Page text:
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Joe SmithProphetic Mission-Followers Remove to Missouri-Ex

pulsion from the State, Settlement in Illinois-Obnoxious Nauvoo Charter and Ordinances-- Arrest and Acquittal of Smith-His Assassination.

In the spring of 1840, a religious sect styled Mormons or Latter Day Saints, made its advent in Illinois, and located on the east bank of the Mississippi, in the county of Hancock. This strange people had previously resided in Missouri, but having been guilty of larceny and other crimes, they sought refuge in Illinois to escape the indignation of the inhabitants and the penalties of outraged law. They purchased a considerable tract of land and commenced building a city, which they called Nauvoo, a name signifying peaceable or pleasant. Joseph Smith, the founder and pretended prophet of the religion, was born at Sharon, Windsor county, Vermont, Dec. 230, 1805. His parents being in humble circumstances, the prophet's opportunities for acquiring knowledge in early life were limited, and when to the want means is added the want of capacity, it is not strange that he lived and died a person of ordinary attainments.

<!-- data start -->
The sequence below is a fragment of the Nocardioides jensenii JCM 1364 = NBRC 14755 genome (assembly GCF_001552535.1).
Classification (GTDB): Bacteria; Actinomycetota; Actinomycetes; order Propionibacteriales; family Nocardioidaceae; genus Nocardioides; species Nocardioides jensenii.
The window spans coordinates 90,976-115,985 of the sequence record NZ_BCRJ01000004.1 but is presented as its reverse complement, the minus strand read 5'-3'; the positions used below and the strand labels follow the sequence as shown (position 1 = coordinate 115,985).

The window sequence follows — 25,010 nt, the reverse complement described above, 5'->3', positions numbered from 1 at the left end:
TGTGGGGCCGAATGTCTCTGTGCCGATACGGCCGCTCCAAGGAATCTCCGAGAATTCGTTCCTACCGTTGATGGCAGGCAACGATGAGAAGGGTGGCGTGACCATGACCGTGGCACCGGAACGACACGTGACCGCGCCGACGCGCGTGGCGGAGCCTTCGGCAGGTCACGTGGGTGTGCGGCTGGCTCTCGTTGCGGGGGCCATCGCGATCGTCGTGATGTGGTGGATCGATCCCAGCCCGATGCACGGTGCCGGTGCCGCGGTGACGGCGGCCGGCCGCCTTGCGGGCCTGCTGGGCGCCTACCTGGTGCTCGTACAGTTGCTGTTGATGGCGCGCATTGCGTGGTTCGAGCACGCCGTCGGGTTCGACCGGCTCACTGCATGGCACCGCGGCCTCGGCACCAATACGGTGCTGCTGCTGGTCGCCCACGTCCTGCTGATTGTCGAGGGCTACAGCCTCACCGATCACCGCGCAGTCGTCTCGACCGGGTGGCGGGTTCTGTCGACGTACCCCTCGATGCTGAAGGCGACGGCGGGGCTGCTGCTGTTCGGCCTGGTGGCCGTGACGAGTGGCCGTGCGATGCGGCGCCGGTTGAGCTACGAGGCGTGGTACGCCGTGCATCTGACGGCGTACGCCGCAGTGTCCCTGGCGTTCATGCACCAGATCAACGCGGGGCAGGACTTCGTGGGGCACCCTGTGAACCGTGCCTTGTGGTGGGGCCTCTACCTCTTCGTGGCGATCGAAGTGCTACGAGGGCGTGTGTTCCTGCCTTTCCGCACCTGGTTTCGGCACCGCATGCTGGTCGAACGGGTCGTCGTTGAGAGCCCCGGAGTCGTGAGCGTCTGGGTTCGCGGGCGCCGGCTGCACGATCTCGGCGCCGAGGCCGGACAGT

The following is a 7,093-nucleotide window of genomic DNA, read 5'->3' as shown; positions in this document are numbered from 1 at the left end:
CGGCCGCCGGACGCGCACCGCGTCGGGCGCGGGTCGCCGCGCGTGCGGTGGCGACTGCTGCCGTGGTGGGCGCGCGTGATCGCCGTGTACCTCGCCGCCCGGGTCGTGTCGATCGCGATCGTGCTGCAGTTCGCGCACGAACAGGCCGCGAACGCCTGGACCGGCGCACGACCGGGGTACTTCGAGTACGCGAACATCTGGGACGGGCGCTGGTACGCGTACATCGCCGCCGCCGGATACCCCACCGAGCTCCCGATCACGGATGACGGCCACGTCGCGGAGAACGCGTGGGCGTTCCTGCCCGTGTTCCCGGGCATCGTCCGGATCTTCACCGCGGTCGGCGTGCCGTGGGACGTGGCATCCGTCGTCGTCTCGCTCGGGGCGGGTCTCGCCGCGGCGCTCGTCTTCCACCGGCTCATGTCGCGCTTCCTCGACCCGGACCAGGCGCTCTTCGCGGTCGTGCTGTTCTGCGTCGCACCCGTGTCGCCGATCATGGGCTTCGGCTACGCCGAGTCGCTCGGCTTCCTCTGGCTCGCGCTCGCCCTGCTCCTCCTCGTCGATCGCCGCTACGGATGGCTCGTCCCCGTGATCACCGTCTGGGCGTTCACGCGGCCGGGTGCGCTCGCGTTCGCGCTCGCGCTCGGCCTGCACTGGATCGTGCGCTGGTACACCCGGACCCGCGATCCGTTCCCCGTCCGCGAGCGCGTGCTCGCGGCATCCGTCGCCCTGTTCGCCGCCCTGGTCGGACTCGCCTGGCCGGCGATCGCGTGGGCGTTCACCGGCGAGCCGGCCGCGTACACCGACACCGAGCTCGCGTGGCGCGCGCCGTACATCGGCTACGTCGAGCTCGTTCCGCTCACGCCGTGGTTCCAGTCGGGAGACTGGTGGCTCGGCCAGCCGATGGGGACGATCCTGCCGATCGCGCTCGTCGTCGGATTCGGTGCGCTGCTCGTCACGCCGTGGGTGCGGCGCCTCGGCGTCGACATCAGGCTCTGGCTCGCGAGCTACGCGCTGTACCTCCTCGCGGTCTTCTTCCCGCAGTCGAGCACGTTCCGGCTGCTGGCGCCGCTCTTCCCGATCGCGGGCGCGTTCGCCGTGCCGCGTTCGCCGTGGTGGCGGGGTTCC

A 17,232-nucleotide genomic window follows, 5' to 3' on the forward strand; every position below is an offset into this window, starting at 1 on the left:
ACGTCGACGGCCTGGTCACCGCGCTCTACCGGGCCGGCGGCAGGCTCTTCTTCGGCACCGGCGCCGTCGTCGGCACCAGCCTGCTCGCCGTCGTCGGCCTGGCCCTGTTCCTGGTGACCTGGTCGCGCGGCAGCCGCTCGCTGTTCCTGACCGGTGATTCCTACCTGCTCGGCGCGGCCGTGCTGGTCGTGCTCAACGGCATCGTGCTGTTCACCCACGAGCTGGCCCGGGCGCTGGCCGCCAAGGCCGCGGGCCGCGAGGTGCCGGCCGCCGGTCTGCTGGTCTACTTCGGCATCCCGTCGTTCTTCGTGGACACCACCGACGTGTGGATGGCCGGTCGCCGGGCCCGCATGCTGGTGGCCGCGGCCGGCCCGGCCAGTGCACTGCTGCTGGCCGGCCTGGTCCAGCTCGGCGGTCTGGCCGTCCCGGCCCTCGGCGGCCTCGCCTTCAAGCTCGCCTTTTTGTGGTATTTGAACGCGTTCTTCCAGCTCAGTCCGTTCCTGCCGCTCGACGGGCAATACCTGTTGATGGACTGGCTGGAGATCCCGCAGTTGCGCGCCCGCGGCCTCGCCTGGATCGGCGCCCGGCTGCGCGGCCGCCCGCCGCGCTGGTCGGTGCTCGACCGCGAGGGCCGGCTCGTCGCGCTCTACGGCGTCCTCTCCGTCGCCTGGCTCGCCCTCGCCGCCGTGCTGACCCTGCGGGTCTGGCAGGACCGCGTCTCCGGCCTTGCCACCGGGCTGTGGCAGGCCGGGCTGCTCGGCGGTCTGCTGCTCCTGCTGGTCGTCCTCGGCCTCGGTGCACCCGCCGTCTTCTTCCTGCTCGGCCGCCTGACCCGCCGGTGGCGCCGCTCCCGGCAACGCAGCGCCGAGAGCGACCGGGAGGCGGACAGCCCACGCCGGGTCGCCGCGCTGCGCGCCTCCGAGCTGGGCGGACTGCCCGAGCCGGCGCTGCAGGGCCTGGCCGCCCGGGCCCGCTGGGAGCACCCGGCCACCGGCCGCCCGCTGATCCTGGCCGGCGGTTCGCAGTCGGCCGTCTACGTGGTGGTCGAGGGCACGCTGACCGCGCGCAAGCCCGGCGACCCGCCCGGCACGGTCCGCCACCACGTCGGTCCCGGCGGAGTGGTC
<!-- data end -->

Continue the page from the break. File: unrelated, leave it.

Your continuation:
In 1815 his father left Vermont, and settled on a farm near Palmyra, Wayne county, New York, where young Smith began to exhibit the traits which distinguished his subsequent life. Both be and his father became famous as water wizzards, professing to discover the presence of water in the earth from the movements of a green rod, and offering their services to point out suitable localities for the digging of wells. Many anecdotes formerly existed, respecting the vagrant habits of the son, who spent most of his time wandering in the woods, dreaming of hidden treasures, and endeavoring to find them by the use of charms. Such was the character of the young profligate when he made the acquaintance of Sidney Rigdon, a person of some intelligence and natural ability, who had conceived the design of starting a new religion. A religious romance, written by a Presbyterian clergyman of Ohio, who was then dead, falling into the hands of Rig. don, suggested this idea, and finding in Smith the requisite duplicity and cunning to reduce it to practice, it was agreed that he should act in the capacity of prophet. They then devised the story that Smith had discovered golden plates buried in the earth, near Palmyra, containing a record engraved in unknown characters, and that this romance was a translation of the inscription.